Good questions, Margarita.
There are two kinds of cool young stars. One kind is the small, low-mass young star. Such low-mass stars are born in the Rho Ophiuchi region. In the upper right quadrant of today's APOD there is yellow-orange light penetrating the thick dust. At least one source (near a particularly dark cloud) is undoubtedly the light of (low-mass) star formation. (Small yellow-orange stellar objects are scattered throughout most of the picture, although many of these sources might easily be background objects strongly reddened by dust.)
Low mass stars, M- and K-type dwarfs, don't create an appreciable amount of dust, as far as I know. But medium-mass stars die moderately young (say, at the age of 6-7 billion years) as Mira variables
, and they produce a lot of dust as they die. Even younger, more massive stars, that started out as blue main sequence stars but have evolved into cool red giants or supergiants, produce a lot of dust towards the end of their lives. (On the other hand, still very hot evolved young stars also produce a lot of dust at the end of their lives
.) Note that today's caption talks about "large, cool, young stars", so it clearly refers to evolved giants.
Perhaps today's caption refers to the fact that dust is scattered when a star dies violently in a supernova explosion. But even stars that die more gently
to produce planetary nebulas create and scatter dust.
Note that supernovas themselves not only scatter but apparently create dust:
"At day 868, the last time Gall’s team observed the supernova, the amount of dust had increased to 0.04 of the Sun’s mass, or 830 Earth masses,” says Cowen at Nature Magazine. "If the increased dust production continues, in 20 years SN 2010jl will have produced the equivalent of half the Sun’s mass in dust particles, similar to the amount observed in the widely observed supernova SN 1987A.”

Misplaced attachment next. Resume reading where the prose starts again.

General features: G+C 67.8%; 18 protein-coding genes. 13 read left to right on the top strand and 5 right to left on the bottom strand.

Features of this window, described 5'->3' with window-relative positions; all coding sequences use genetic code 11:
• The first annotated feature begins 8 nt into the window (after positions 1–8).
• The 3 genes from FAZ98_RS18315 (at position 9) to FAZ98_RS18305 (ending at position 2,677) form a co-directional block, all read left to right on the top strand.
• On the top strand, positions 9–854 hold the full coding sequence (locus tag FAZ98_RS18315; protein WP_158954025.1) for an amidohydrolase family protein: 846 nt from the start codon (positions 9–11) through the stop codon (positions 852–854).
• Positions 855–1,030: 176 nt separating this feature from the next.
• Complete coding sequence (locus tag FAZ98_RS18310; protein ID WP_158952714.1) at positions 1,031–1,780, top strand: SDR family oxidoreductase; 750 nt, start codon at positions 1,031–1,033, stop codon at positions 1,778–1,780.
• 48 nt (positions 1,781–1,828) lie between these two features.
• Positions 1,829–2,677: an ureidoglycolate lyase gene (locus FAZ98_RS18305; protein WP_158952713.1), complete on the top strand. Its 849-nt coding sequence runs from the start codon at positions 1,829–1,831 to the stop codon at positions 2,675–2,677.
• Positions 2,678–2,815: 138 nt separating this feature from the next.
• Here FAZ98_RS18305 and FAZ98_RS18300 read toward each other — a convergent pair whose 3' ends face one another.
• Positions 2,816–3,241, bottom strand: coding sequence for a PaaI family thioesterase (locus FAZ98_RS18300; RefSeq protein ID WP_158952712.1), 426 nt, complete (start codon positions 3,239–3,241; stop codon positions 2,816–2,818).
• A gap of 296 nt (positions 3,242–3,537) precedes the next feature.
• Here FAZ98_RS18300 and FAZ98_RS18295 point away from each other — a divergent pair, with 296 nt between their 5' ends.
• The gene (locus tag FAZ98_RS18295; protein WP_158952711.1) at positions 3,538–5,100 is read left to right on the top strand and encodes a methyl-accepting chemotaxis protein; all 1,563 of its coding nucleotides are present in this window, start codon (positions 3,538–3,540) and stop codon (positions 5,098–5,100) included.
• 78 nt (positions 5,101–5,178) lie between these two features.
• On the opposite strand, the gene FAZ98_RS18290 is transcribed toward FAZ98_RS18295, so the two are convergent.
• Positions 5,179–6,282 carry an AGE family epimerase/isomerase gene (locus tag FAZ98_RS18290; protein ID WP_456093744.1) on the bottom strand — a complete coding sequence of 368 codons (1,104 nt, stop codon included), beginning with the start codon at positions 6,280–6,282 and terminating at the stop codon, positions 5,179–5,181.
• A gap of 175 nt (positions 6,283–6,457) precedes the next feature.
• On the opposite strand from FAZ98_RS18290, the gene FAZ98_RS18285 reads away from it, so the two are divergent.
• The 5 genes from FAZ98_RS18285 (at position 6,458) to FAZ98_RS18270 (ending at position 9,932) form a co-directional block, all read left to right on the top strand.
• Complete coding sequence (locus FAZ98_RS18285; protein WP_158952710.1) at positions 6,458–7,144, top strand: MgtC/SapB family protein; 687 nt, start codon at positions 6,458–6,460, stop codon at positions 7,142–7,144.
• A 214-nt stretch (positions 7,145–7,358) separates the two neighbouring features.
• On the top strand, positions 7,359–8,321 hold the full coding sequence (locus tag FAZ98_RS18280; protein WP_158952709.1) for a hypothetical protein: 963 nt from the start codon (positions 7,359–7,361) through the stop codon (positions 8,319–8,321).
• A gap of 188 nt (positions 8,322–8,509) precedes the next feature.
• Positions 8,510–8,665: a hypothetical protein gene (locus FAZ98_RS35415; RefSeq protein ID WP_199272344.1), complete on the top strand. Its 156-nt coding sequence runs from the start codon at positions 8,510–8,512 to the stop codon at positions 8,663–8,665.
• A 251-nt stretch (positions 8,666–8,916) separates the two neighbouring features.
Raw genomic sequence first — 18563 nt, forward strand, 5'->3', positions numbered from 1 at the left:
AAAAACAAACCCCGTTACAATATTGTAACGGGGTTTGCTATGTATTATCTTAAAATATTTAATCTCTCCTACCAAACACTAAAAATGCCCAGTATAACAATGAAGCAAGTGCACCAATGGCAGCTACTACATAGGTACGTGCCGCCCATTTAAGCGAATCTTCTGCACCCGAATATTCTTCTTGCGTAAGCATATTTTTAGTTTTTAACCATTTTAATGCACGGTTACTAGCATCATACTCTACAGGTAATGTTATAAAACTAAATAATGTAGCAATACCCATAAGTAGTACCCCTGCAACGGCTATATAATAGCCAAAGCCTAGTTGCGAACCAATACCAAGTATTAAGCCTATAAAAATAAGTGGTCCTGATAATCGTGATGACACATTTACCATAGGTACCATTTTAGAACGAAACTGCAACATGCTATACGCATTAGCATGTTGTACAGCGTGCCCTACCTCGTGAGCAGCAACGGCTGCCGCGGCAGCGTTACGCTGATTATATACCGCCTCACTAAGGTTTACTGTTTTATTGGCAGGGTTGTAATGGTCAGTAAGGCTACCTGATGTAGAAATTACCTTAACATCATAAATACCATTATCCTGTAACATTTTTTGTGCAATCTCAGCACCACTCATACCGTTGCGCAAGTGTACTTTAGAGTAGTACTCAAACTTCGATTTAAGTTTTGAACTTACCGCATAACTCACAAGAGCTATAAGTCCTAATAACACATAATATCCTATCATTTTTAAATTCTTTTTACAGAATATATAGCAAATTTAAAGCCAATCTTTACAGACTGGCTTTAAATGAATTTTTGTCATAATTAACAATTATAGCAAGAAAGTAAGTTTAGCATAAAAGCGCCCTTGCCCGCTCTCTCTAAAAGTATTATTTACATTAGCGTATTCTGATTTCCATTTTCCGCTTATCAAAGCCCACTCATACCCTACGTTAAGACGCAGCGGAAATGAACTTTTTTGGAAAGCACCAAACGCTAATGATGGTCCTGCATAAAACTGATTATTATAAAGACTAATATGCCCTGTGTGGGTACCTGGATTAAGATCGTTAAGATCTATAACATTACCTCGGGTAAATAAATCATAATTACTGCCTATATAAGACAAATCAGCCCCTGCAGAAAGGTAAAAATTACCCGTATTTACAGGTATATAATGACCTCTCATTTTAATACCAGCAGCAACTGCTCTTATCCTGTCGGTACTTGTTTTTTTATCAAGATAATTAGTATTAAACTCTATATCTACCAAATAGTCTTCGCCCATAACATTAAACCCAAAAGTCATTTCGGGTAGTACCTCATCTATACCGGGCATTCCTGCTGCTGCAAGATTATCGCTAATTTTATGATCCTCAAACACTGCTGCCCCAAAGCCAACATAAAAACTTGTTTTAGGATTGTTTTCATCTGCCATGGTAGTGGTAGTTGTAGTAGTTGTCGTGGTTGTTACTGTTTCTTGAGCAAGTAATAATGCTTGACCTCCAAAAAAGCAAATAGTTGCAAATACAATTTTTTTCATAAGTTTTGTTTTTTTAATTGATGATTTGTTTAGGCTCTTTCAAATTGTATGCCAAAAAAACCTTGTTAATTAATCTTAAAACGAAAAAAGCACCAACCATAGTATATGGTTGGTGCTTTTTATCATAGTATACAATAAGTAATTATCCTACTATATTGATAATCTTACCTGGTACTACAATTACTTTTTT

This means that if there were a number of supernovae active around the time our Universe was still young, and they were producing star dust at the same rate as SN 2010jl and supernova SN 1987A, they could certainly have provided all the dust we know was present in the formation of our Universe.
As for the confusion of what is a pre-main sequence star and what is an evolved giant, no star can, to the best of my understanding, be a pre-main sequence star and an evolved giant at the same time. A star whose classification is B2III/IV is an evolved, aging giant and can't possibly be a stellar fledgling that has barely begun its life as a star.
However, a blue giant star which is old enough to have exhausted its core hydrogen has one thing in common with a pre-main sequence hot star. Both are larger than a main sequence star of the same spectral classification. Therefore a pre-main sequence star may be misclassified as giant star. An example is NGC 6727 and new-born, possibly still pre-main sequence star HD 176386. You can see it here (at 6 o'clock) with another star totally engulfed in blue nebulosity
. At the upper right of the binary baby star there is some very dark dust and low-mass star formation. (Here is a large picture of the entire area of star formation around HD 176386.
It is clear that HD 176386 has either just entered the main sequence, or else it is still a pre-main sequence star. But my software Guide classifies it as a B9 IV star. Obviously this classification is wrong. So I'd say that HD 147889 (SAO 184376), just like HD 176386, is a pre-main sequence star which is larger than a main sequence star (precisely because it hasn't yet entered the main sequence) and therefore has been misclassified as a giant star.
A pre-main sequence star can certainly have reached a temperature corresponding to a B2-type star. As for HD 147889 (SAO 184376) it is deeply buried in dust in such a way that it most certainly looks as if the star is in the process of being born in there. A pre-main sequence classification seems very reasonable to me. The star is deeply reddened, but it could well be quite hot.